Held Thursday, September 27, 2007
The Creative Photograph in Archaeology, the theme of an exhibition at the Thomas J. Walsh Art Gallery at Fairfield University (September 27-December 9, 2007), presented for the first time photographic prints made from high resolution scans of the original negatives by a select group photographers in Greece during the last 150 years. The symposium brought together Greek and U.S. scholars and photographers to consider the creative intention of the photographers represented in the exhibition, to provide perspectives from fine art photography, art history, and archaeology, and to reflect on contemporary and future directions for the photography of ancient Greek sites and monuments.
"The Creative Photograph and the Art of Seeing: The Parthenon Frieze"
Visiting Assistant Professor, Department of Architecture, Texas A & M University
"Creative Intention and New Vision Photography"
Director, Thomas J. Walsh Art Gallery, Fairfield University
"Displeasure of Ruins"
Jane A. Seney Professor of Greek and Professor of Classical Studies, Wesleyan University
"Creative Intentions, Truth and Archaeology"
Symposium Organizer, Associate Professor of Art History, Fairfield University
"The Creative Photograph in Archaeology"
Exhibition Co-Organizer, Chief photographer, Acropolis Restoration Service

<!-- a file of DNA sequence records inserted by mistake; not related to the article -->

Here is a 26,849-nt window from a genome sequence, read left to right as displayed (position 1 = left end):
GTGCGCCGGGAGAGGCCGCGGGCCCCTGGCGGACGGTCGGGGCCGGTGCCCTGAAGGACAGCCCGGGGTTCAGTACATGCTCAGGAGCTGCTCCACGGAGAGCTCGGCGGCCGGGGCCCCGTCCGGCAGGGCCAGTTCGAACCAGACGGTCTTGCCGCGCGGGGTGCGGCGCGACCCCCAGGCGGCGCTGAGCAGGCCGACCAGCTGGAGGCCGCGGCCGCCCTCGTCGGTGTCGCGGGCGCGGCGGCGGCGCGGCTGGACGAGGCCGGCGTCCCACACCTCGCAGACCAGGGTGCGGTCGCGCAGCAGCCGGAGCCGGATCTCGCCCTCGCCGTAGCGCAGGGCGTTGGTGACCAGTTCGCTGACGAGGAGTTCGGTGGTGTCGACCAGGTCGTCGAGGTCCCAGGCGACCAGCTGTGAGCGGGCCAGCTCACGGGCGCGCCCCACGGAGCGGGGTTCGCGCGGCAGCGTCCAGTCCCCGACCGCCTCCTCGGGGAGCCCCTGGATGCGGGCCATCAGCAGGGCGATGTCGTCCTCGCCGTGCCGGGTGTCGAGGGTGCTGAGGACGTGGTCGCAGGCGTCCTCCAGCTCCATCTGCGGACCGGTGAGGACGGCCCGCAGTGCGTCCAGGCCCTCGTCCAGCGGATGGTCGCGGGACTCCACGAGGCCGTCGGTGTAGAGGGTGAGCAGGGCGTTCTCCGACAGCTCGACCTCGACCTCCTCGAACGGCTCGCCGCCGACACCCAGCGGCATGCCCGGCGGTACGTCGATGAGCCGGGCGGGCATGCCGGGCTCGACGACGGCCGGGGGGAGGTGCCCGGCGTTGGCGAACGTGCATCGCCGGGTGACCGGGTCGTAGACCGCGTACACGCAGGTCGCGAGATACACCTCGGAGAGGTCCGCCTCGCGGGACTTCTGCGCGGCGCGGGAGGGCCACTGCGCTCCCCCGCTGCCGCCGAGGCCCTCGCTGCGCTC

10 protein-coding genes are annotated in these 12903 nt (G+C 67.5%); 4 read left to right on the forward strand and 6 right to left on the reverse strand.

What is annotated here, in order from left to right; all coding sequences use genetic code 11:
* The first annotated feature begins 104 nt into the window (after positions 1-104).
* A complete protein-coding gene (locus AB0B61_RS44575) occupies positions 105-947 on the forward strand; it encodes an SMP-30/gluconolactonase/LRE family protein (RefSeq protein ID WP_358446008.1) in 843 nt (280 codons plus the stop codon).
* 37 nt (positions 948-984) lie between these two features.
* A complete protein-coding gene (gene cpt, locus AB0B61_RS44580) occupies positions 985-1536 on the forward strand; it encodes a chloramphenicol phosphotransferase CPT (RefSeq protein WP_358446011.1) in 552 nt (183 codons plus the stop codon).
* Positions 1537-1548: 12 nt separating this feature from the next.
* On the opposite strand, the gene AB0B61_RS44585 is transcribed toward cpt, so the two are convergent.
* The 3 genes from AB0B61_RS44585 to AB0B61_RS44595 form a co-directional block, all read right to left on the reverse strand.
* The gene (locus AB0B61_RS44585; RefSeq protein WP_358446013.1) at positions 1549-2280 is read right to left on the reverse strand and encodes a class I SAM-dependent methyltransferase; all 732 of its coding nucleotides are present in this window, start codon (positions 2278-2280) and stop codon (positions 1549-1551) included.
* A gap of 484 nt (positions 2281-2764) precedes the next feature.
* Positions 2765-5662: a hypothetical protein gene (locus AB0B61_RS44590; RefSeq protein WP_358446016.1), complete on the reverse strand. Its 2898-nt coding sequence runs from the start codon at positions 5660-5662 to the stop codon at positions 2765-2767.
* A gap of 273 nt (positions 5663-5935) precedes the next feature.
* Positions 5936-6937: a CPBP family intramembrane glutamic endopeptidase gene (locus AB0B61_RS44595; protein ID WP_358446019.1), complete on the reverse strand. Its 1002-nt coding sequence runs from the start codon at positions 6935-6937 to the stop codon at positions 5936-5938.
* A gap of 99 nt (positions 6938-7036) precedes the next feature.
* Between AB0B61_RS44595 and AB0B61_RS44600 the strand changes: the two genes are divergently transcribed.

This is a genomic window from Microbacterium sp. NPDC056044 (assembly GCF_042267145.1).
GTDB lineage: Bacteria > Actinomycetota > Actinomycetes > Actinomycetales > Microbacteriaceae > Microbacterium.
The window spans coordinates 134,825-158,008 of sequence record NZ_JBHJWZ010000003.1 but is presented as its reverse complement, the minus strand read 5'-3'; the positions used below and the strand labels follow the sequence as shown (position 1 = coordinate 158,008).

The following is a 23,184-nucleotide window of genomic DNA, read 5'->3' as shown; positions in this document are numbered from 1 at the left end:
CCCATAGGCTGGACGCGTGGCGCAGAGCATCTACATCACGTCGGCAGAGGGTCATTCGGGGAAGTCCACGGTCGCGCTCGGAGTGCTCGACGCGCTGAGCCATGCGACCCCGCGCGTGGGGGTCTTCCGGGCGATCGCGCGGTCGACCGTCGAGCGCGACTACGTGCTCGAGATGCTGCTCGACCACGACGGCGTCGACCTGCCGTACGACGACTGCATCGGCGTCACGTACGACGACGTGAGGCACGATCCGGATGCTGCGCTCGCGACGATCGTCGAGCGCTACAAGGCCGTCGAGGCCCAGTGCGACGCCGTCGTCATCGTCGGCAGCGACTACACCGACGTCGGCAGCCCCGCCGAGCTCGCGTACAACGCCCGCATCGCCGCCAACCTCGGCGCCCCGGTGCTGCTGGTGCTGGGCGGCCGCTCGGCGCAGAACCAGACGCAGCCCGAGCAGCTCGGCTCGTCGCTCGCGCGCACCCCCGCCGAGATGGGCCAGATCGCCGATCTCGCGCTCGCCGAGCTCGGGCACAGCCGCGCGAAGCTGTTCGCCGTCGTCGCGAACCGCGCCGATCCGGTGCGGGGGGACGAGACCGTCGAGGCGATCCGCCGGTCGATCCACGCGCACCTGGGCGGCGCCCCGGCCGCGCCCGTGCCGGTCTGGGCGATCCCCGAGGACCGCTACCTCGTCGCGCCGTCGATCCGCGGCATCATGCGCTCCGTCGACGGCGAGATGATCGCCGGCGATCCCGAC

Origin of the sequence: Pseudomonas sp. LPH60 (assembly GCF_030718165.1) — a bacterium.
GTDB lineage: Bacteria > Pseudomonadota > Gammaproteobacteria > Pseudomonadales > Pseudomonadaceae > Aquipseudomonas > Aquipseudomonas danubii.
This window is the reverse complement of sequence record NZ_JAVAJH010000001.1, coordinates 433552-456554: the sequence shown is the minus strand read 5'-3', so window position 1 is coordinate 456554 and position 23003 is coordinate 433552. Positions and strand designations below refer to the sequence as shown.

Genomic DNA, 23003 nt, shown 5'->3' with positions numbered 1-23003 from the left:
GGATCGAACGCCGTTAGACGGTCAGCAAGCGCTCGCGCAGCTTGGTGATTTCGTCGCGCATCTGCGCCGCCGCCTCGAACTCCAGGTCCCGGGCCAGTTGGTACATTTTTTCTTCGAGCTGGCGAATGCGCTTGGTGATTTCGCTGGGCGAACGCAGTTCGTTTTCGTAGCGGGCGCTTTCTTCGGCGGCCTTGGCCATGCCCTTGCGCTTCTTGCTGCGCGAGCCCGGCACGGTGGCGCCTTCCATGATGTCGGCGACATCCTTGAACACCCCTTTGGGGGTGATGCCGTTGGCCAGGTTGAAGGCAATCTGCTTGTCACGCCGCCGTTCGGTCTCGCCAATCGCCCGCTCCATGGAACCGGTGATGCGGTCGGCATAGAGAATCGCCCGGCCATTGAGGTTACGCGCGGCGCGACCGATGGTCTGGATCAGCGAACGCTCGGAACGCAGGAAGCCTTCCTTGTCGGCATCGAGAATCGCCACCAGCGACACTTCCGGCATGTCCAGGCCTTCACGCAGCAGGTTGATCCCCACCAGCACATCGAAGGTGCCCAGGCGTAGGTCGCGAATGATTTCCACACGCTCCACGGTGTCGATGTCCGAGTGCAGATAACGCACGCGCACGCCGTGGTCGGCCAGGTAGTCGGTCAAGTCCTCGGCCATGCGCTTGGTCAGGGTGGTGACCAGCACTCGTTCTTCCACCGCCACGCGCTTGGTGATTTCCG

Fine Art Photographer
Collections Curator, History of Archaeology and Ancient Art, Collection Development
Getty Research Institute
The symposium was organized by the Art History Program in the Department of Visual and Performing Arts, and was sponsored by the Humanities Institute of the College of Arts and Sciences.
The exhibition The Creative Photograph in Archaeology was curated by Costis Antoniadis and co-organized by Socratis Mavrommatis and the Benaki Museum in Athens, in collaboration with Fairfield University. Support was generously provided by the Office of the Academic Vice President, the Dean of the College of Arts and Sciences, the Classical Studies Program, the Art History Program and the Department of Visual and Performing Arts, the Thomas J. Walsh Art Gallery and the Regina A. Quick Center for the Arts.